Discovering New Talents in Fashion

Ffixxed Studios mesh artful ideas with minimal pieces created by a family of seamstresses in the heart of Shenzhen’s mountains. In this new way of working, expect something different.

Photography by Fan Wu

At the bottom of Shenzhen’s Wutong Mountains, surrounded by natural parkland, lychees and logon fruit forests is a four-storey complex that is the home of Ffixxed Studios. This somewhat surprising location is the latest in a list of unique spots that have informed the label’s founders – Fiona Lau and Kain Picken’s – exclusive collaboration with Lane Crawford.

For many years, the “Made in China,” stamp was affiliated with low cost, mass-market manufacturing, but Ffixxed are at the forefront of its redefinition for the 21st century. Today, with more Chinese designers on the world stage, “Made In China” is no longer something to be ashamed of, and at Ffixxed it has actually come to represent a truly 360-degree approach to considered, community-engaged design.

At the brand’s pure white work-slash-studio space design, sales and sample production all happens in one building; remnant fabric is rewoven into customised cloths and repurposed; digital prints are made to order with exactly zero waste; and the label’s team of 17 lives with their families in the relaxed village, gathering on weekends for festive lunches.

The brand, which is part of Lane Crawford’s Created in China programme, has always been avant-garde and doing things differently is in their DNA. Founded by artist and designers Kain Picken and Fiona Lau, their aim is to approach fashion as a way to participate in a wider discussion about production, consumption and culture.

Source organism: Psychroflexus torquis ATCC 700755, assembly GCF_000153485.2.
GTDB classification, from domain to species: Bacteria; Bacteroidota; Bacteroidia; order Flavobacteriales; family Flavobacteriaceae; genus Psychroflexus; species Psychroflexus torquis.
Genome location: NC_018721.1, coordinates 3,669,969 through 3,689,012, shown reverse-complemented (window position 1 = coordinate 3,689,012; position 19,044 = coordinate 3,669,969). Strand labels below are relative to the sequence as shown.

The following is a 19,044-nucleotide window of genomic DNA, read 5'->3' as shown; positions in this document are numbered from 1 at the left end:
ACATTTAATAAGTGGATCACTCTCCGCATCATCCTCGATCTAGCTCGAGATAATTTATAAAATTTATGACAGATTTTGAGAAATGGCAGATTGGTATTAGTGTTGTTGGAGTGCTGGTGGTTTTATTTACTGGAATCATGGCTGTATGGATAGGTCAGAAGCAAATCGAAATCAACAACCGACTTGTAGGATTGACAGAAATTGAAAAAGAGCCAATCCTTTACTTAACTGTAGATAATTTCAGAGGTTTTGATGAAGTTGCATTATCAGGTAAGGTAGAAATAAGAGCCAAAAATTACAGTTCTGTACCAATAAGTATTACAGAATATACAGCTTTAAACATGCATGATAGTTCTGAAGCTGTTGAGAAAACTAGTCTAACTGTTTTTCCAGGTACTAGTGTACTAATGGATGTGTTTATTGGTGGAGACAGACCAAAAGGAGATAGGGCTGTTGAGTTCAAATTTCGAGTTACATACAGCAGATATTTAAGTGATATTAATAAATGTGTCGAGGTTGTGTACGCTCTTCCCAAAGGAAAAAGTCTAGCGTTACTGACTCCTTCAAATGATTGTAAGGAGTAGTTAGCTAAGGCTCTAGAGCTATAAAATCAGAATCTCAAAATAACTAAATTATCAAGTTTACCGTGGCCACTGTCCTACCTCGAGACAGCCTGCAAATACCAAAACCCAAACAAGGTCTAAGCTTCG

Berlin was the starting point, although the first collaboration was more an art installation than fashion collection. “It was still fabric,” says Lau about the project that started it all, a collection of hand-assembled flags. “Everything there felt new, fresh and open, and that gave us a good environment to start something like Ffixxed.” Berlin’s DIY culture still remains in the brand and Picken adds, “It inspired us to start this new way of working.”

The artsy vibe remained, but in a bid to grow, the couple switched moved to a very different hub, Hong Kong. Production sped. Pieces came together instantly, while the city’s unique sub-cultures became a new source of inspiration. In one early collection, textured seat covers made from wooden balls and usually seen slung across driver’s seats in the city’s red taxicabs were turned into a vest and massage sandals. “We were a lot crazier back then,” Lau admits with a giggle.

But these alternative and idiosyncratic visions did not fit in an industry run on global mass-market demand. The design duo found production impersonal, jarring, and it felt time for a new perspective. Hauling a simple sewing machine, they turned an apartment into sewing studio and with production now firmly back in their hands and distance a magnifier, a new plan formed, and Shenzhen would be the heart of it.

Even for artists, this seemed an eccentric move, but they felt compelled. “We were so focused and determined that we felt like we could make anything happen,” says Picken. And indeed, they did. Design and production moved in house to the serenity of Wutong, while Ffixxed showed collections at New York, Tokyo and Paris fashion weeks. By 2014, when they won a Woolmark prize, a sea change had occurred, as China had become their largest market.

Their latest exclusive collaboration with Lane Crawford reflects just this. The collection features elevated unisex basics in easy silhouettes and a palette of indigo, grey and black that can seamlessly be integrated into everyday life.

When the duo moved to China almost a decade ago, there was no homegrown fashion industry to speak of. Today, with their heartfelt, community engaged ethos making ripples in the global industry, it feels as if they may have opened up a whole new landscape.

2016-07-18 00:09:00.0

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